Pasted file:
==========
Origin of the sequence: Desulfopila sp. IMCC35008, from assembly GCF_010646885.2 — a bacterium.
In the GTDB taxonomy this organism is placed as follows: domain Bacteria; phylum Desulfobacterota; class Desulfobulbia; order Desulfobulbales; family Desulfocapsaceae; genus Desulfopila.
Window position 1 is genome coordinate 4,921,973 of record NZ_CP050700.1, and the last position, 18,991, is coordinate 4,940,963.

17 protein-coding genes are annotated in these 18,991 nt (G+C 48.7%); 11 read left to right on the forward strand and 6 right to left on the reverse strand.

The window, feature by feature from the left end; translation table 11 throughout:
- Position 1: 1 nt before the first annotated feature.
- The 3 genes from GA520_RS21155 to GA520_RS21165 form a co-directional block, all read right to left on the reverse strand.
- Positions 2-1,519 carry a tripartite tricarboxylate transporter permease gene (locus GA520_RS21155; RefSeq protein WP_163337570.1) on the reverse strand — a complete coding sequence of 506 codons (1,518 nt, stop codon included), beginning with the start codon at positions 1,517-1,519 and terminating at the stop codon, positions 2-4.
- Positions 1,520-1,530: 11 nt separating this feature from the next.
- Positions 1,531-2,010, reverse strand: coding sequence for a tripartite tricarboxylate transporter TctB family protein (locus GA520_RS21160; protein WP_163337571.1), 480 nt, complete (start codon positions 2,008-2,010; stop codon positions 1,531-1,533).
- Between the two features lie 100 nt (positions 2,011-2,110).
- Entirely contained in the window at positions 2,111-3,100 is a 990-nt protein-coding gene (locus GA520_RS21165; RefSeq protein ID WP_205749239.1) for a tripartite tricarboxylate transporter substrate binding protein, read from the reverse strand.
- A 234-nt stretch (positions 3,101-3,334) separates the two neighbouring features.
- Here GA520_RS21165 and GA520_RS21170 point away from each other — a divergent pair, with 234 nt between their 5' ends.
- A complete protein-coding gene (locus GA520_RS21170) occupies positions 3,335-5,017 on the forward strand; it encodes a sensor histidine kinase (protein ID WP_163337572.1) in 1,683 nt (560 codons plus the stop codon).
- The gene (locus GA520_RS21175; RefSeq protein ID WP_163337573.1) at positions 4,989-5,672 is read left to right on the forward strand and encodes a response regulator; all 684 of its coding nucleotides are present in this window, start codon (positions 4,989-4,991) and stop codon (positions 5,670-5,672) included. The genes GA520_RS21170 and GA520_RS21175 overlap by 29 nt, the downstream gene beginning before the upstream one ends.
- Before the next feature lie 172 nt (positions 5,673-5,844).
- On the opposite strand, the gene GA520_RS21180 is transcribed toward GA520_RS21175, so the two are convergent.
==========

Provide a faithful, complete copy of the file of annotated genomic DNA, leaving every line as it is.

Origin of the sequence: Desulfopila sp. IMCC35008, from assembly GCF_010646885.2 — a bacterium.
In the GTDB taxonomy this organism is placed as follows: domain Bacteria; phylum Desulfobacterota; class Desulfobulbia; order Desulfobulbales; family Desulfocapsaceae; genus Desulfopila.
Window position 1 is genome coordinate 4,921,973 of record NZ_CP050700.1, and the last position, 18,991, is coordinate 4,940,963.

17 protein-coding genes are annotated in these 18,991 nt (G+C 48.7%); 11 read left to right on the forward strand and 6 right to left on the reverse strand.

The window, feature by feature from the left end; translation table 11 throughout:
- Position 1: 1 nt before the first annotated feature.
- The 3 genes from GA520_RS21155 to GA520_RS21165 form a co-directional block, all read right to left on the reverse strand.
- Positions 2-1,519 carry a tripartite tricarboxylate transporter permease gene (locus GA520_RS21155; RefSeq protein WP_163337570.1) on the reverse strand — a complete coding sequence of 506 codons (1,518 nt, stop codon included), beginning with the start codon at positions 1,517-1,519 and terminating at the stop codon, positions 2-4.
- Positions 1,520-1,530: 11 nt separating this feature from the next.
- Positions 1,531-2,010, reverse strand: coding sequence for a tripartite tricarboxylate transporter TctB family protein (locus GA520_RS21160; protein WP_163337571.1), 480 nt, complete (start codon positions 2,008-2,010; stop codon positions 1,531-1,533).
- Between the two features lie 100 nt (positions 2,011-2,110).
- Entirely contained in the window at positions 2,111-3,100 is a 990-nt protein-coding gene (locus GA520_RS21165; RefSeq protein ID WP_205749239.1) for a tripartite tricarboxylate transporter substrate binding protein, read from the reverse strand.
- A 234-nt stretch (positions 3,101-3,334) separates the two neighbouring features.
- Here GA520_RS21165 and GA520_RS21170 point away from each other — a divergent pair, with 234 nt between their 5' ends.
- A complete protein-coding gene (locus GA520_RS21170) occupies positions 3,335-5,017 on the forward strand; it encodes a sensor histidine kinase (protein ID WP_163337572.1) in 1,683 nt (560 codons plus the stop codon).
- The gene (locus GA520_RS21175; RefSeq protein ID WP_163337573.1) at positions 4,989-5,672 is read left to right on the forward strand and encodes a response regulator; all 684 of its coding nucleotides are present in this window, start codon (positions 4,989-4,991) and stop codon (positions 5,670-5,672) included. The genes GA520_RS21170 and GA520_RS21175 overlap by 29 nt, the downstream gene beginning before the upstream one ends.
- Before the next feature lie 172 nt (positions 5,673-5,844).
- On the opposite strand, the gene GA520_RS21180 is transcribed toward GA520_RS21175, so the two are convergent.